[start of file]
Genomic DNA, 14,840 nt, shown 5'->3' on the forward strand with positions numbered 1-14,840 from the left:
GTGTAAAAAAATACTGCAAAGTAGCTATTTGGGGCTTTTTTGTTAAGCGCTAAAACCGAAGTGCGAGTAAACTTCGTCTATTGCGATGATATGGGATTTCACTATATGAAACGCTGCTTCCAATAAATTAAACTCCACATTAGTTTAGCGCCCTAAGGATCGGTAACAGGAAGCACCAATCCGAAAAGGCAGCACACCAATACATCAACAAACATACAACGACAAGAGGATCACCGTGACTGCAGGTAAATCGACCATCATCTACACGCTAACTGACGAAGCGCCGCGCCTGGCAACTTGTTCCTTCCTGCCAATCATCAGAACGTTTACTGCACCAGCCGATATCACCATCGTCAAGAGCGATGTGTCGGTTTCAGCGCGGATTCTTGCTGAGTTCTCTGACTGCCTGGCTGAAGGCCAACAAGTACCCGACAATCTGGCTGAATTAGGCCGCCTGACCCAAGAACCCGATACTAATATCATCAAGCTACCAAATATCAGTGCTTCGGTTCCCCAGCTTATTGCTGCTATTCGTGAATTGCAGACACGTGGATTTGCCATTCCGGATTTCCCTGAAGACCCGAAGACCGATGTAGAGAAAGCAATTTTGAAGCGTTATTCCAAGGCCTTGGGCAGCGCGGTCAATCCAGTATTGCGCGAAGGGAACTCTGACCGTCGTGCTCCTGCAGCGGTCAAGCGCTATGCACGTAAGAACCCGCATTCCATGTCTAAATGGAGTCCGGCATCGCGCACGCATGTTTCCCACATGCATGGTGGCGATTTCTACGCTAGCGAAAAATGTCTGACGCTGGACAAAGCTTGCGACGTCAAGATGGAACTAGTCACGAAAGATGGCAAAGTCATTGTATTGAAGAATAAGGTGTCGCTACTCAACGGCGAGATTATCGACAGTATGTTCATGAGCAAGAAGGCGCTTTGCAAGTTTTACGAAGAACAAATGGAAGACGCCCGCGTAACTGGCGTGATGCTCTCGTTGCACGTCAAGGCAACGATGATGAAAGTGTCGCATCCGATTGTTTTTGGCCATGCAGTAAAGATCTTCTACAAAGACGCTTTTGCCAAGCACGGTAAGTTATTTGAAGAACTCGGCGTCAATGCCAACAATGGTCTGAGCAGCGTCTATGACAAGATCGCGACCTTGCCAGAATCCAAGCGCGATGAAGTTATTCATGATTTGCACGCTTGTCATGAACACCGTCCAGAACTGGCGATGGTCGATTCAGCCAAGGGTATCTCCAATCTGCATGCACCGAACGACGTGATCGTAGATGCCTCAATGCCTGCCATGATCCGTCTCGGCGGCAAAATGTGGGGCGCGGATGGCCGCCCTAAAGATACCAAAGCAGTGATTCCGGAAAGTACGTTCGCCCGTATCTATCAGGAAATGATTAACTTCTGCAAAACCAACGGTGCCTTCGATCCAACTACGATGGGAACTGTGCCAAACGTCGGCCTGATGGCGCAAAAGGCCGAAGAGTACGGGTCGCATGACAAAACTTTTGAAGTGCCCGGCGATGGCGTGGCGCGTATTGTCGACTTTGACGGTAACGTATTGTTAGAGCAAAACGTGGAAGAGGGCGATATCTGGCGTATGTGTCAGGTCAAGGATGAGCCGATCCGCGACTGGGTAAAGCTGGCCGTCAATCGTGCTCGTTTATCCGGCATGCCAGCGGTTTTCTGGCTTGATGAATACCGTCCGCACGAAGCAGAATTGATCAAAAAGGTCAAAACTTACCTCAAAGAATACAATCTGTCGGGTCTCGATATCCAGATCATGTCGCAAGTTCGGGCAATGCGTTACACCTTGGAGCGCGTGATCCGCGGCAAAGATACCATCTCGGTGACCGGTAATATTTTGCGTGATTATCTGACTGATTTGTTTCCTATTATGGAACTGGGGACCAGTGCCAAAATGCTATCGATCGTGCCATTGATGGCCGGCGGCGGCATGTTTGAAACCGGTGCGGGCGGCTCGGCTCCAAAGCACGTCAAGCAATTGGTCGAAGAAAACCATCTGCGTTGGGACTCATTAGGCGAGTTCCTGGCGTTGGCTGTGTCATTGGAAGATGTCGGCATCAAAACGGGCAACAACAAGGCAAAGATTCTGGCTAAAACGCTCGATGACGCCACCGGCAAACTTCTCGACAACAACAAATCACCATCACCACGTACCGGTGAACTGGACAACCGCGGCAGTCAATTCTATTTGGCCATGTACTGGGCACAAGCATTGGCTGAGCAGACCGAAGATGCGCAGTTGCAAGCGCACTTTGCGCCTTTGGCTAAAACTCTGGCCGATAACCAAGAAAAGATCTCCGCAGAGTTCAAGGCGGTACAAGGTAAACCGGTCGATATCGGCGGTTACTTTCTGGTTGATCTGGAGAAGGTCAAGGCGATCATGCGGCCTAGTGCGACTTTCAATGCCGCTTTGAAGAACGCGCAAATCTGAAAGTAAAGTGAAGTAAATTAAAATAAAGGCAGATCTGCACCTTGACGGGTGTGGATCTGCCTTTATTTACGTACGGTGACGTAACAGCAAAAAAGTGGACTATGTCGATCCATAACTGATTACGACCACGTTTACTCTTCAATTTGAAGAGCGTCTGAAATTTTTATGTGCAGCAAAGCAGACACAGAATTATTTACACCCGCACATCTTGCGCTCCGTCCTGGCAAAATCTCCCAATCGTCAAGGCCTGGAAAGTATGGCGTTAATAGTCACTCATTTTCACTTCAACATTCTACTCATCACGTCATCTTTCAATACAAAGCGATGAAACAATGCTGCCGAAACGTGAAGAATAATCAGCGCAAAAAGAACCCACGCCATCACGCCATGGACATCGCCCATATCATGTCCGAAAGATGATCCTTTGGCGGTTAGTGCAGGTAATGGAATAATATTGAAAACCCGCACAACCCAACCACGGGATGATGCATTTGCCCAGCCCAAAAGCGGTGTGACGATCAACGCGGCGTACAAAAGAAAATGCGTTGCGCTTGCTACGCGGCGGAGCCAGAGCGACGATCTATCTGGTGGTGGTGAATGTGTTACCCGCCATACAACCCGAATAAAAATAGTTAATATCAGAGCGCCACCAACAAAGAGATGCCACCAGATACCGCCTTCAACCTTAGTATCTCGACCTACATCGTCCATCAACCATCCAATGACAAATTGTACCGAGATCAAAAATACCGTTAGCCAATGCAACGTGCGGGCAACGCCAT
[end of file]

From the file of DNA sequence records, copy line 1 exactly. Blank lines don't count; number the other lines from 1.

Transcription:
Genomic DNA, 14,840 nt, shown 5'->3' on the forward strand with positions numbered 1-14,840 from the left: